There are currently 148 Strategic Mega Projects earmarked nation-wide, with 48 of those belonging to Gauteng, of which 31 have a green-light status and 10 prioritised by the Gauteng Department of Human Settlement. Gauteng represents 35% - 37% of South African GDP. The Gauteng economy continues to outpace the country GDP and is currently growing at 2%. Whilst mining and quarrying (3%) is declining, construction at (5%) on the other-hand, and manufacturing (16%) are set to take lead spurred by Mega Project Development. My predictions are Construction will contribute (10.5%) at its peak, manufacturing will jump to (19%), Financial, Real Estate and Business Service from its current (23%) to (27%) and General Government Services from (16%) to a stable (19%) ... were others 24.5%.
All this however can only be achieved through a collaborative effort, consistency and inclusiveness. The Development Bank South Africa (DBSA) through its Project Vumela (“Project Allow” or “Project Agree” – if you may) underpinned by National Treasury secular 51 has augmented the Municipal Infrastructure Grant (MIG), Gauteng Partnership Fund (GPF), Urban Settlement Development Grant (USDG) and INEP (Integrated National Electrification Programme) via front-loading conditional grants over the mid-term revenue expenditure (next coming 2-3 years) by R1 billion.
The vehicle styled InfraFin requires the private sector (in this case turnkey-developers) to take the short end of the project whilst the DBSA takes the tail end (DBSA, 2018). It aims to increase the implementation speed for bulk services required prior construction phase. The balance however comes in mitigating factors proposed for the risk associated with Construction risk, Operational and Maintenance risk, the municipality retaining its credit rating, absence of Political will and sporadic Service Delivery strikes.
Of the risk/impairment stated by the DBSA, i would say the most idiosyncratic risk is political will – which has the most adverse effect (i.e. service delivery strikes) and high opportunity cost. Whilst the mitigating factor for O&M and credit rating is cash based. The Rand West District private sector debt is 4.65% of municipal GDP with a credit rating of 80% (B-), debt collection ratio and liquidity ratio of 95.6% and 1.1 respectively (Annual report 2016/2017).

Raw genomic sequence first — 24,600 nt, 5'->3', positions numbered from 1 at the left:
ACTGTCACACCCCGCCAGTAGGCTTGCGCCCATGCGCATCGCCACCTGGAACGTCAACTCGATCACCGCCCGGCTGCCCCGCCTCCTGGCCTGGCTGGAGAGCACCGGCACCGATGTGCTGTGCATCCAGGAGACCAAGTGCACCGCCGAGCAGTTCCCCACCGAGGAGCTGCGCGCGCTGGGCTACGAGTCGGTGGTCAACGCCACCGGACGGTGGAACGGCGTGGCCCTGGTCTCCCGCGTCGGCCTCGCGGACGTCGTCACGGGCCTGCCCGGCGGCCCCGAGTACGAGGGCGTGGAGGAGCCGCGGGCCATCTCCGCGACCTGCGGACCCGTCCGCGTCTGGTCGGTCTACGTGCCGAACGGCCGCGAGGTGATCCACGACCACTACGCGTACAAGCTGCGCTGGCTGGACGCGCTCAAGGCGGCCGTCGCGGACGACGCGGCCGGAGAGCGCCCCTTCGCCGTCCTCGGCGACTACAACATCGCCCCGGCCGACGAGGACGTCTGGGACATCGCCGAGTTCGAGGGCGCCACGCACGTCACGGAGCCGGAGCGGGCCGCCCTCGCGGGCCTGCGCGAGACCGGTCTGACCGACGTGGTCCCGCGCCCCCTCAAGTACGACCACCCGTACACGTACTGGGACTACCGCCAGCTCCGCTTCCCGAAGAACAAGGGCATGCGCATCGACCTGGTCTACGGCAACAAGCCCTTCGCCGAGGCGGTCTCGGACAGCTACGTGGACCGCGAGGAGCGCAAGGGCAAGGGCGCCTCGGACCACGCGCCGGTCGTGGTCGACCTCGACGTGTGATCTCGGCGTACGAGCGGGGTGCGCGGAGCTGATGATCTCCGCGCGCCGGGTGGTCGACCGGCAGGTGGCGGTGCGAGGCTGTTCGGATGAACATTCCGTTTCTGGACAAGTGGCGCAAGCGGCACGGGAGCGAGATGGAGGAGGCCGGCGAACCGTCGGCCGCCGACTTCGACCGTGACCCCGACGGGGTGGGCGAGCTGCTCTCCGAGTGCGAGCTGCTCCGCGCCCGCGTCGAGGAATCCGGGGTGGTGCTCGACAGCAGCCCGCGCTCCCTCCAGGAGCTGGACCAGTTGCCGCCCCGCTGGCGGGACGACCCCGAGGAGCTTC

The collaborative effort will thus need to go beyond institutional capacity by engaging leaders to “Allow and Agree” for priority projects to take form, not only for economic growth but provision of housing. Because certainty is that the Gauteng Mega Project initiative is not in conflict with, and is complimentary to the National Catalytic Priority Projects such as Phakisa, SKA, IDZ, Digital Development Pillar attributed to The Presidential Infrastructure Coordinating Commission.
Prepared by Colin Mashikinya, an independent BEE Analyst who holds a post-grad in Business Administration and Public Finance Management
The commercial question remain elusive in its nature because it is directed at a rubicon moment for some of the Head of Departments, of which quote “the first step towards getting somewhere, is deciding not to remain where you are” unquote. All we should ask for is to let the mega projects take form as this will bring the much needed boost for economic growth holistically .